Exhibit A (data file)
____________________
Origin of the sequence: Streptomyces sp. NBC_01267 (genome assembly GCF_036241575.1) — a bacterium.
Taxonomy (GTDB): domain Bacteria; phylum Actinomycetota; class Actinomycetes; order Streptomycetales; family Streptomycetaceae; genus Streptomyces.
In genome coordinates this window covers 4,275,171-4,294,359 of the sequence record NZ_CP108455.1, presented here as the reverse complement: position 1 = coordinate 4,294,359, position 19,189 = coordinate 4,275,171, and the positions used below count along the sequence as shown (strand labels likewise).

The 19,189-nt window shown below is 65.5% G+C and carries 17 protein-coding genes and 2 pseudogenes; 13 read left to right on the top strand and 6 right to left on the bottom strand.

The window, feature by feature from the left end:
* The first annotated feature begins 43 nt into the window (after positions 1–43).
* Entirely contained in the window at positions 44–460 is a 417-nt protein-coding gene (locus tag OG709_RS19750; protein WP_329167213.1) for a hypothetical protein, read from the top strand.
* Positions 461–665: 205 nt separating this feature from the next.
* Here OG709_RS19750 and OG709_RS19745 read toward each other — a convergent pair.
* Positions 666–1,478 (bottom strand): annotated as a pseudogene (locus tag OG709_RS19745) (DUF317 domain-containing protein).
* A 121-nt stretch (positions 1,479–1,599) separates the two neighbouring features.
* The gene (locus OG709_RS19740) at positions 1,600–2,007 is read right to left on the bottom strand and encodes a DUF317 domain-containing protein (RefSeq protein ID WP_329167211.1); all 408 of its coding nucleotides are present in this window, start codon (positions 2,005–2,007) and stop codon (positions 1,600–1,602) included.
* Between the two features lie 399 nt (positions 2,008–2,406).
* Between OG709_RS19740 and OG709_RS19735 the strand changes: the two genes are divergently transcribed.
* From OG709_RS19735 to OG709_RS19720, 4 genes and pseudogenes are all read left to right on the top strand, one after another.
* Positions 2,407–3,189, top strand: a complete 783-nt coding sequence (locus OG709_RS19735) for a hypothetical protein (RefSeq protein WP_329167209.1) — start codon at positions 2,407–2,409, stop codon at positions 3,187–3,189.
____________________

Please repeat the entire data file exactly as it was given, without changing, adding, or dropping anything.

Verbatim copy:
Origin of the sequence: Streptomyces sp. NBC_01267 (genome assembly GCF_036241575.1) — a bacterium.
Taxonomy (GTDB): domain Bacteria; phylum Actinomycetota; class Actinomycetes; order Streptomycetales; family Streptomycetaceae; genus Streptomyces.
In genome coordinates this window covers 4,275,171-4,294,359 of the sequence record NZ_CP108455.1, presented here as the reverse complement: position 1 = coordinate 4,294,359, position 19,189 = coordinate 4,275,171, and the positions used below count along the sequence as shown (strand labels likewise).

The 19,189-nt window shown below is 65.5% G+C and carries 17 protein-coding genes and 2 pseudogenes; 13 read left to right on the top strand and 6 right to left on the bottom strand.

The window, feature by feature from the left end:
* The first annotated feature begins 43 nt into the window (after positions 1–43).
* Entirely contained in the window at positions 44–460 is a 417-nt protein-coding gene (locus tag OG709_RS19750; protein WP_329167213.1) for a hypothetical protein, read from the top strand.
* Positions 461–665: 205 nt separating this feature from the next.
* Here OG709_RS19750 and OG709_RS19745 read toward each other — a convergent pair.
* Positions 666–1,478 (bottom strand): annotated as a pseudogene (locus tag OG709_RS19745) (DUF317 domain-containing protein).
* A 121-nt stretch (positions 1,479–1,599) separates the two neighbouring features.
* The gene (locus OG709_RS19740) at positions 1,600–2,007 is read right to left on the bottom strand and encodes a DUF317 domain-containing protein (RefSeq protein ID WP_329167211.1); all 408 of its coding nucleotides are present in this window, start codon (positions 2,005–2,007) and stop codon (positions 1,600–1,602) included.
* Between the two features lie 399 nt (positions 2,008–2,406).
* Between OG709_RS19740 and OG709_RS19735 the strand changes: the two genes are divergently transcribed.
* From OG709_RS19735 to OG709_RS19720, 4 genes and pseudogenes are all read left to right on the top strand, one after another.
* Positions 2,407–3,189, top strand: a complete 783-nt coding sequence (locus OG709_RS19735) for a hypothetical protein (RefSeq protein WP_329167209.1) — start codon at positions 2,407–2,409, stop codon at positions 3,187–3,189.